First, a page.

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Genealogists’ research reaches beyond bloodlines

Tribune correspondent
Published:   |   Updated: May 19, 2013 at 12:13 AM

Back in March, Barbara Jones was poking around items at the Florida Antiquarian Book Fair in St. Pete when she found a lovely old christening photo.

The child’s name and the date “1889” were written on the back. The front of the photo revealed the photographer worked for a studio in Jamestown, N.Y. She couldn’t resist the urge to buy it and see whether she could track down the family.

We genealogists are like that. We’re willing — even eager — to jump right in and start tracing the families of total strangers. Maybe that’s because in the genealogy world we don’t really believe in strangers, do we? We’re just one big family, certain that eventually we’ll discover more multiple-times-removed cousins.

So Barbara took the photo home, sat down at her computer and began searches on the studio and the child. She found a family to whom she thought the child might belong and emailed the query to them.

She had selected well; she connected with the baby’s fourth cousin. Barbara shipped the photograph “home” to its family, now living in Michigan.

And the thankful family shared their proud heritage with her. The family back in New York made the tricorn hats worn by Revolutionary War soldiers.

Some of the family migrated from New York to Michigan, and Barbara’s contact still lives there on the family farm, making maple syrup.

Genealogy is about finding ancestors and putting them into historical perspective, but it is so much more. Certainly it is about random acts of kindness. So go do something nice for a fellow researcher!

And, thank you, Barbara, for sharing your inspiring story.

Want to book a week’s vacation in genealogy heaven? Then get out the checkbook and make your reservation to join the National Genealogical Society for a one of two weeklong research trips to the Family History Library in Salt Lake City.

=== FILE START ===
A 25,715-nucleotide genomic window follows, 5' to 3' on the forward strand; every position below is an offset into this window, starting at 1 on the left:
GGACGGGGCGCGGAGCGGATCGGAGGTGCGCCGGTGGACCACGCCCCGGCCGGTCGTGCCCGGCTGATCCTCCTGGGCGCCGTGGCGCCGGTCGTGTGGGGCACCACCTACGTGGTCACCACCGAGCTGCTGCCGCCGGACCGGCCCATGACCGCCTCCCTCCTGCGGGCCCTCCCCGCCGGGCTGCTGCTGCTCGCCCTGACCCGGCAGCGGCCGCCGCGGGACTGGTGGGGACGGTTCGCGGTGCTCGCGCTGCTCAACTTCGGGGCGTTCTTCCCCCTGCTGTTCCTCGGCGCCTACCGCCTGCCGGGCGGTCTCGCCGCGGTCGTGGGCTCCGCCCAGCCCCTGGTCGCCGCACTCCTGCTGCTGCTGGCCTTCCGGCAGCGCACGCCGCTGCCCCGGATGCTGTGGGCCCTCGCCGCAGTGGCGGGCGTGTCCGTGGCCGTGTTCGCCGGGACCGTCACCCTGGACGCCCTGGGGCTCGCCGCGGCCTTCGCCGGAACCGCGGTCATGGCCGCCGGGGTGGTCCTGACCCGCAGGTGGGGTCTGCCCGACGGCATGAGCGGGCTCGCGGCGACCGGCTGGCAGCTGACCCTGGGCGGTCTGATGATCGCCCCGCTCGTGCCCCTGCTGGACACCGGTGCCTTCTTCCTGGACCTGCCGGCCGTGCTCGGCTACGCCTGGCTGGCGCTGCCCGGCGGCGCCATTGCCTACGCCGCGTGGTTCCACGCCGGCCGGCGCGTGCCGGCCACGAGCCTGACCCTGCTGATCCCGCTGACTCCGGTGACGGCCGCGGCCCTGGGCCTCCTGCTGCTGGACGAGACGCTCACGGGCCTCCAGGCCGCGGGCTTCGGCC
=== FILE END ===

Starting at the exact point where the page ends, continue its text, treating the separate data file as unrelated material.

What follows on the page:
The groups will be guided by three of the field’s most respected genealogists. The first trip will be Sept. 15 to 22, led by Sandra MacLean Clunies and Shirley Langdon Wilcox. Wilcox and Marie Varrelman Melchiori will guide the Jan. 5 to 12 trip. All three ladies are board-certified genealogists.

Each trip will include seven nights at the Salt Lake Plaza Hotel, six full days of research at the Family History Library with its hundreds of thousands of rolls of microfilm, and several group evening and meal events. Attendees are responsible for airfare and meals (except those specifically listed in the registration materials).

NGS rewards early birds with substantial discounts on registration. For example, those who register for the September trip by June 15 will save $250. On top of that, members pay $375 less than nonmembers.

Detailed rate information and registration instructions are online at http://tinyurl.com/7qcnznh.


Sharon Tate Moody is a board-certified genealogist. Send your genealogy questions and event announcements to her in care of Baylife, The Tampa Tribune, 200 S. Parker St., Tampa, FL 33606 or stmoody0720@mac.com. She regrets that she is unable to assist with personal research and cannot respond to requests for locating or researching specific individuals.

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